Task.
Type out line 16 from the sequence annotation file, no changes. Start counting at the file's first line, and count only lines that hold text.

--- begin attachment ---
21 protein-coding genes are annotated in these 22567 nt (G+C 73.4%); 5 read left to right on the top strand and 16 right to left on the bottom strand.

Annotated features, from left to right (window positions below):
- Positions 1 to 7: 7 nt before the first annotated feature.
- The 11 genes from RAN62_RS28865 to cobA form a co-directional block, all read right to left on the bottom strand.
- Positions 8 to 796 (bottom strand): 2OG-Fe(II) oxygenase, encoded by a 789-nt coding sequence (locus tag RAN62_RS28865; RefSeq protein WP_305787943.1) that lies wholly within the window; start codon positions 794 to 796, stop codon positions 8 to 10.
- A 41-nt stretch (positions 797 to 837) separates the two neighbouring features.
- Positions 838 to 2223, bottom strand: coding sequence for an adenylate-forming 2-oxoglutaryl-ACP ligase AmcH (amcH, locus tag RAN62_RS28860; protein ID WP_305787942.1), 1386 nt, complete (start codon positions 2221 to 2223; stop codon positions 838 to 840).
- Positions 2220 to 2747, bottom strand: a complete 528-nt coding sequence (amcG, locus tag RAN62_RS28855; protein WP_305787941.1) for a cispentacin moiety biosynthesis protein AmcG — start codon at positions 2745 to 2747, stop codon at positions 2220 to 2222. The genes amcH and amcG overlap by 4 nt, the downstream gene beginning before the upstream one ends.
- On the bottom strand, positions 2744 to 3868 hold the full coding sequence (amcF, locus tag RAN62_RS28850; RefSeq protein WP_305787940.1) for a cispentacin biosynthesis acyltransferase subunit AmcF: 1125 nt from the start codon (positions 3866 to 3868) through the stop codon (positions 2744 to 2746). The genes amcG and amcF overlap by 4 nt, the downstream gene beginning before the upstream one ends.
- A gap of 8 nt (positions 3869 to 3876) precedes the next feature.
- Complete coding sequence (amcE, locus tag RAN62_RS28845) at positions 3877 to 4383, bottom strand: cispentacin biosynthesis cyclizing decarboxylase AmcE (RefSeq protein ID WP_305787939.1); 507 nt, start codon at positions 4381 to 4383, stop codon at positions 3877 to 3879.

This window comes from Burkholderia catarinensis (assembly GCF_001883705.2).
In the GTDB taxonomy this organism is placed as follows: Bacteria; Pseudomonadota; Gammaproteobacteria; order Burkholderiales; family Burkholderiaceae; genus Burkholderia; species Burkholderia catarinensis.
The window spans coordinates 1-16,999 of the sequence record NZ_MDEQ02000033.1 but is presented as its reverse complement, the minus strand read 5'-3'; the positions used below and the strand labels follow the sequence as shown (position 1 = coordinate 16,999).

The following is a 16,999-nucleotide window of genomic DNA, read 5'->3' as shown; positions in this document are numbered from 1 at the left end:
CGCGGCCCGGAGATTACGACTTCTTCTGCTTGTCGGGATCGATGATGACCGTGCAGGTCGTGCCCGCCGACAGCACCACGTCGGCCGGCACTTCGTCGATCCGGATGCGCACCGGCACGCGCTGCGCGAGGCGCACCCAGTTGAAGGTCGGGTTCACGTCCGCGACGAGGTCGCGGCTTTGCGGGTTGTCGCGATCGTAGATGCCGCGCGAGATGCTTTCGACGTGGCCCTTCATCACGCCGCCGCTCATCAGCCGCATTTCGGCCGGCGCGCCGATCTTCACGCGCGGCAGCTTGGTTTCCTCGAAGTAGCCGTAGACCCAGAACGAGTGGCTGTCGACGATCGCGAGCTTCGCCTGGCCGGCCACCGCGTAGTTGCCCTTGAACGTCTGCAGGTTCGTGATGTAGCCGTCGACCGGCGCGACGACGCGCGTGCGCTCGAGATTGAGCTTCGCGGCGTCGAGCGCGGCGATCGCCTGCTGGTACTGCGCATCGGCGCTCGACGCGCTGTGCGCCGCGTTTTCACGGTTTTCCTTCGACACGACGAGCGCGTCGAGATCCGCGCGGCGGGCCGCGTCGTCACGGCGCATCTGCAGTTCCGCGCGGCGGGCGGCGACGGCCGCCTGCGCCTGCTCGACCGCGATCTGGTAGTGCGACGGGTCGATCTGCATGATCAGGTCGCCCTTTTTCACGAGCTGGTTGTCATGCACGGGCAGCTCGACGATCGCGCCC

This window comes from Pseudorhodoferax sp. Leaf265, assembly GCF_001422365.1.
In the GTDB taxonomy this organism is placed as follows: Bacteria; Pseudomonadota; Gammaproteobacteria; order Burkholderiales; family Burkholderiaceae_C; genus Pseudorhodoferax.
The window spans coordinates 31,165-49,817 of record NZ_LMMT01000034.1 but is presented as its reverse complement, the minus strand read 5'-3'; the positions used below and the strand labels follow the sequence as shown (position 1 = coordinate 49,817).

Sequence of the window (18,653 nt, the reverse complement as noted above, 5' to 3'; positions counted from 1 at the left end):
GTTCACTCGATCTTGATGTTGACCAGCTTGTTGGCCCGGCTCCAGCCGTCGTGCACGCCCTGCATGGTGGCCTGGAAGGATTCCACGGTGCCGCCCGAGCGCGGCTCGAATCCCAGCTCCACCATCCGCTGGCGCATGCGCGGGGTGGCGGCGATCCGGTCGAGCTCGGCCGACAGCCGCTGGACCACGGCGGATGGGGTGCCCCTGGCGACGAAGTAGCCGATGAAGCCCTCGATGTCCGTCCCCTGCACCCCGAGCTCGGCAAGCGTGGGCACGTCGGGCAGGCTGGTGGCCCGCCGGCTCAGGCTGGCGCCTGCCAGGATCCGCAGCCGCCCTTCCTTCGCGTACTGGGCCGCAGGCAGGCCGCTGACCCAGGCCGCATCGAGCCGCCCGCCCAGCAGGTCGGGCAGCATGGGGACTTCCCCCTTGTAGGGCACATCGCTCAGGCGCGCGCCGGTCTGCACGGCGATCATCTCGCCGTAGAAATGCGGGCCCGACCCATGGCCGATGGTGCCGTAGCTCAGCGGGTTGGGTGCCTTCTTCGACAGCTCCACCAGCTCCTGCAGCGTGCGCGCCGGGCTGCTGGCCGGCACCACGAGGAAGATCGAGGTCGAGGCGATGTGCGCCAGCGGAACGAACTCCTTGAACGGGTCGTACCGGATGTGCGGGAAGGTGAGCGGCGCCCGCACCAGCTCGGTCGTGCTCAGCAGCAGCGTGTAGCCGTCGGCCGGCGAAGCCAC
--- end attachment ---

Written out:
CGCGGCCCGGAGATTACGACTTCTTCTGCTTGTCGGGATCGATGATGACCGTGCAGGTCGTGCCCGCCGACAGCACCACGTCGGCCGGCACTTCGTCGATCCGGATGCGCACCGGCACGCGCTGCGCGAGGCGCACCCAGTTGAAGGTCGGGTTCACGTCCGCGACGAGGTCGCGGCTTTGCGGGTTGTCGCGATCGTAGATGCCGCGCGAGATGCTTTCGACGTGGCCCTTCATCACGCCGCCGCTCATCAGCCGCATTTCGGCCGGCGCGCCGATCTTCACGCGCGGCAGCTTGGTTTCCTCGAAGTAGCCGTAGACCCAGAACGAGTGGCTGTCGACGATCGCGAGCTTCGCCTGGCCGGCCACCGCGTAGTTGCCCTTGAACGTCTGCAGGTTCGTGATGTAGCCGTCGACCGGCGCGACGACGCGCGTGCGCTCGAGATTGAGCTTCGCGGCGTCGAGCGCGGCGATCGCCTGCTGGTACTGCGCATCGGCGCTCGACGCGCTGTGCGCCGCGTTTTCACGGTTTTCCTTCGACACGACGAGCGCGTCGAGATCCGCGCGGCGGGCCGCGTCGTCACGGCGCATCTGCAGTTCCGCGCGGCGGGCGGCGACGGCCGCCTGCGCCTGCTCGACCGCGATCTGGTAGTGCGACGGGTCGATCTGCATGATCAGGTCGCCCTTTTTCACGAGCTGGTTGTCATGCACGGGCAGCTCGACGATCGCGCCC